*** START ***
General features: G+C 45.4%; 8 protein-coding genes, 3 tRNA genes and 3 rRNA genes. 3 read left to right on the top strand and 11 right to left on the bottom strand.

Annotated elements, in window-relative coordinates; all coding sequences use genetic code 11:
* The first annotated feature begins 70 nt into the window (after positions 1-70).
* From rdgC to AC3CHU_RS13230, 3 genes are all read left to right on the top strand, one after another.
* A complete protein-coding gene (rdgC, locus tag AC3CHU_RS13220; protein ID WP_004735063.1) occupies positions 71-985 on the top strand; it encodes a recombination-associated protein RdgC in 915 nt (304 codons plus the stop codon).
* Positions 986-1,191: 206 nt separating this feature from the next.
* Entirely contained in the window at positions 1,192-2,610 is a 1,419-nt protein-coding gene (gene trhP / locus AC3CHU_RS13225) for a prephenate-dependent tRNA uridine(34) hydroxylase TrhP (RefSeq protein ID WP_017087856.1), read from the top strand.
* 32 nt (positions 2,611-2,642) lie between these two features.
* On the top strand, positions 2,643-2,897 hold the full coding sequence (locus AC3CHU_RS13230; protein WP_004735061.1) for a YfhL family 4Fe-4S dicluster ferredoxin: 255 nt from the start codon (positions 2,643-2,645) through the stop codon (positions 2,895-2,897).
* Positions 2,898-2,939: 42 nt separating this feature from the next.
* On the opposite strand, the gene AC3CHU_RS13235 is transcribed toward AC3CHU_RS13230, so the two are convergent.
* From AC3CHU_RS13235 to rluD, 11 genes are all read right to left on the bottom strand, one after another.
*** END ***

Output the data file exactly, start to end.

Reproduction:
General features: G+C 45.4%; 8 protein-coding genes, 3 tRNA genes and 3 rRNA genes. 3 read left to right on the top strand and 11 right to left on the bottom strand.

Annotated elements, in window-relative coordinates; all coding sequences use genetic code 11:
* The first annotated feature begins 70 nt into the window (after positions 1-70).
* From rdgC to AC3CHU_RS13230, 3 genes are all read left to right on the top strand, one after another.
* A complete protein-coding gene (rdgC, locus tag AC3CHU_RS13220; protein ID WP_004735063.1) occupies positions 71-985 on the top strand; it encodes a recombination-associated protein RdgC in 915 nt (304 codons plus the stop codon).
* Positions 986-1,191: 206 nt separating this feature from the next.
* Entirely contained in the window at positions 1,192-2,610 is a 1,419-nt protein-coding gene (gene trhP / locus AC3CHU_RS13225) for a prephenate-dependent tRNA uridine(34) hydroxylase TrhP (RefSeq protein ID WP_017087856.1), read from the top strand.
* 32 nt (positions 2,611-2,642) lie between these two features.
* On the top strand, positions 2,643-2,897 hold the full coding sequence (locus AC3CHU_RS13230; protein WP_004735061.1) for a YfhL family 4Fe-4S dicluster ferredoxin: 255 nt from the start codon (positions 2,643-2,645) through the stop codon (positions 2,895-2,897).
* Positions 2,898-2,939: 42 nt separating this feature from the next.
* On the opposite strand, the gene AC3CHU_RS13235 is transcribed toward AC3CHU_RS13230, so the two are convergent.
* From AC3CHU_RS13235 to rluD, 11 genes are all read right to left on the bottom strand, one after another.